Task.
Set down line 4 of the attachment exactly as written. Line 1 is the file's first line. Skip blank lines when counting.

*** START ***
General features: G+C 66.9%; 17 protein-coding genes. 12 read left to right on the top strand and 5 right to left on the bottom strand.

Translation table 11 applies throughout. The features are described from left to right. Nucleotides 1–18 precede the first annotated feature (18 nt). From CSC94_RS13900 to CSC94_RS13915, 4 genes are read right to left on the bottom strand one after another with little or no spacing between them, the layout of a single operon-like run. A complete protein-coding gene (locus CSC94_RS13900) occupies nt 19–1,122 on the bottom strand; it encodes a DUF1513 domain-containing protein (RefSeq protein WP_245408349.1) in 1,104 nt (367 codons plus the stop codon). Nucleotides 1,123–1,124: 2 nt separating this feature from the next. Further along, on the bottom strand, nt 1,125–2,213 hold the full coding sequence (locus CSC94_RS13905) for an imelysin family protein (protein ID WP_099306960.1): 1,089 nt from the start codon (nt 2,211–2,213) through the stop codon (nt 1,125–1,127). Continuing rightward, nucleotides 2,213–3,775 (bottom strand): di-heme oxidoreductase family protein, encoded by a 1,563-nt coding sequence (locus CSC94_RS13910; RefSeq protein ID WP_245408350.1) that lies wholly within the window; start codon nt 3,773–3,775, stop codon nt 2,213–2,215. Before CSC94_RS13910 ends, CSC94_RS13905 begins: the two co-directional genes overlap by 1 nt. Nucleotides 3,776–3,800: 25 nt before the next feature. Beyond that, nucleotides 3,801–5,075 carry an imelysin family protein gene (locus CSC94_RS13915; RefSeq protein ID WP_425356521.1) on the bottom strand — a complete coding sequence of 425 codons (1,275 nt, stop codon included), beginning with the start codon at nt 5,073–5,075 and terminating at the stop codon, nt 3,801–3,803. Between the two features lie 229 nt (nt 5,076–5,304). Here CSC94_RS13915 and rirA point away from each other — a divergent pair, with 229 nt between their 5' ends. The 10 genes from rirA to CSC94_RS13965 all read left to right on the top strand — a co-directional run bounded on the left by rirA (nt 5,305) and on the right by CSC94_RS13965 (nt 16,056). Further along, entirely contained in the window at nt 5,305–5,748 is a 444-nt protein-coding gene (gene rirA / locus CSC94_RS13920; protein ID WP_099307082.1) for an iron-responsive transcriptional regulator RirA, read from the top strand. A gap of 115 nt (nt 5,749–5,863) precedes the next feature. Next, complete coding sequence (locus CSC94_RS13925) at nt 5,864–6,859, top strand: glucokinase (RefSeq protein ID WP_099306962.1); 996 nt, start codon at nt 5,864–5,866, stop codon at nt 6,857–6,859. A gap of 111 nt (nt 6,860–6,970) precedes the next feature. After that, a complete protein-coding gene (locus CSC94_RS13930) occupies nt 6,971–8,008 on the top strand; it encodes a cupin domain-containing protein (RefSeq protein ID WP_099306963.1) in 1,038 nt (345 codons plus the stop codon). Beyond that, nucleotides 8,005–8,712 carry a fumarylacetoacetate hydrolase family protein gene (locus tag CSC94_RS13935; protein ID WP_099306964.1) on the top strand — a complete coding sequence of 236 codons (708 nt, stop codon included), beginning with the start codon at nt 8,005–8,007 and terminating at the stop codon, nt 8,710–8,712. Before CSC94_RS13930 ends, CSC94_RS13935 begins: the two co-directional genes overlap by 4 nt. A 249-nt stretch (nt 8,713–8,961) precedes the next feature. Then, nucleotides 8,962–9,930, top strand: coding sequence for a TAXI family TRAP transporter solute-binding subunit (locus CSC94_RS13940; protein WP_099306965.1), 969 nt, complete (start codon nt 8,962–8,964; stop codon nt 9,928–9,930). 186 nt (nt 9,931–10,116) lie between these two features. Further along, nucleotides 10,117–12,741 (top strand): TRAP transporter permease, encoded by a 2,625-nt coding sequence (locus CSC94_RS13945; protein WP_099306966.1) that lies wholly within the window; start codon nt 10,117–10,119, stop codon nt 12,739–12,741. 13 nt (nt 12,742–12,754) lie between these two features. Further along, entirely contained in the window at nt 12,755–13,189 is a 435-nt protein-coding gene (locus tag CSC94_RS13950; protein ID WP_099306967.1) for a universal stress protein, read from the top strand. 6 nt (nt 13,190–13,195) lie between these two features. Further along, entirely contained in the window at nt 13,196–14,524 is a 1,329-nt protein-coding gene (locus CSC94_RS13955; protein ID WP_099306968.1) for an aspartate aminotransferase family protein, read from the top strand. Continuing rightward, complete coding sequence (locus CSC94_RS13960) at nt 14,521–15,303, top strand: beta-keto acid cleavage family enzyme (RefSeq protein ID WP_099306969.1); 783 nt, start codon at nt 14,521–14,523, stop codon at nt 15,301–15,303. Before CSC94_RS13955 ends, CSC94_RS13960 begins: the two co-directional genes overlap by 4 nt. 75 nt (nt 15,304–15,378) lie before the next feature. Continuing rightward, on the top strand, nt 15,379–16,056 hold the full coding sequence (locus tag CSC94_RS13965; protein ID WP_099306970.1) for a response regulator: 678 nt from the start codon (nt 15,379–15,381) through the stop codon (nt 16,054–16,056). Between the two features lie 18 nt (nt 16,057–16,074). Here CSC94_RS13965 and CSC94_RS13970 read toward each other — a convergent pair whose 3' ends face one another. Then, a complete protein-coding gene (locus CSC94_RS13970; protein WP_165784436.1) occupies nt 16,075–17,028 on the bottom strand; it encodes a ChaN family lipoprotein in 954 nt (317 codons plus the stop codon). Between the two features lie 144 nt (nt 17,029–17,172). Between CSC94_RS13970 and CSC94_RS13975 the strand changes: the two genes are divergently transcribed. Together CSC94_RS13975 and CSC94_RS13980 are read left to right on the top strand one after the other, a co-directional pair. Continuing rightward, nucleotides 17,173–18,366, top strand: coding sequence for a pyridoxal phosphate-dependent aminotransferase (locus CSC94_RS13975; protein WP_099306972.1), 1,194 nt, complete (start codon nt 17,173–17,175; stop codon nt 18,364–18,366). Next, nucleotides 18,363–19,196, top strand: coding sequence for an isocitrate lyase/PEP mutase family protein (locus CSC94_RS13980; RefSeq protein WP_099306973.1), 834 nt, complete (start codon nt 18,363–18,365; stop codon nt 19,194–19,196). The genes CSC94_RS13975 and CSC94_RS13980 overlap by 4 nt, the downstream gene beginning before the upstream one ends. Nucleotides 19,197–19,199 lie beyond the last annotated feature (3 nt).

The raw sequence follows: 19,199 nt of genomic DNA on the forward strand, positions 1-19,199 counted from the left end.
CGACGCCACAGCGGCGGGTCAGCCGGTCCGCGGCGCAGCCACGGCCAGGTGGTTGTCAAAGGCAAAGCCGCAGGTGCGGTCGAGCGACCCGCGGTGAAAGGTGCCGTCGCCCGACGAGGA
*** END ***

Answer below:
CGACGCCACAGCGGCGGGTCAGCCGGTCCGCGGCGCAGCCACGGCCAGGTGGTTGTCAAAGGCAAAGCCGCAGGTGCGGTCGAGCGACCCGCGGTGAAAGGTGCCGTCGCCCGACGAGGA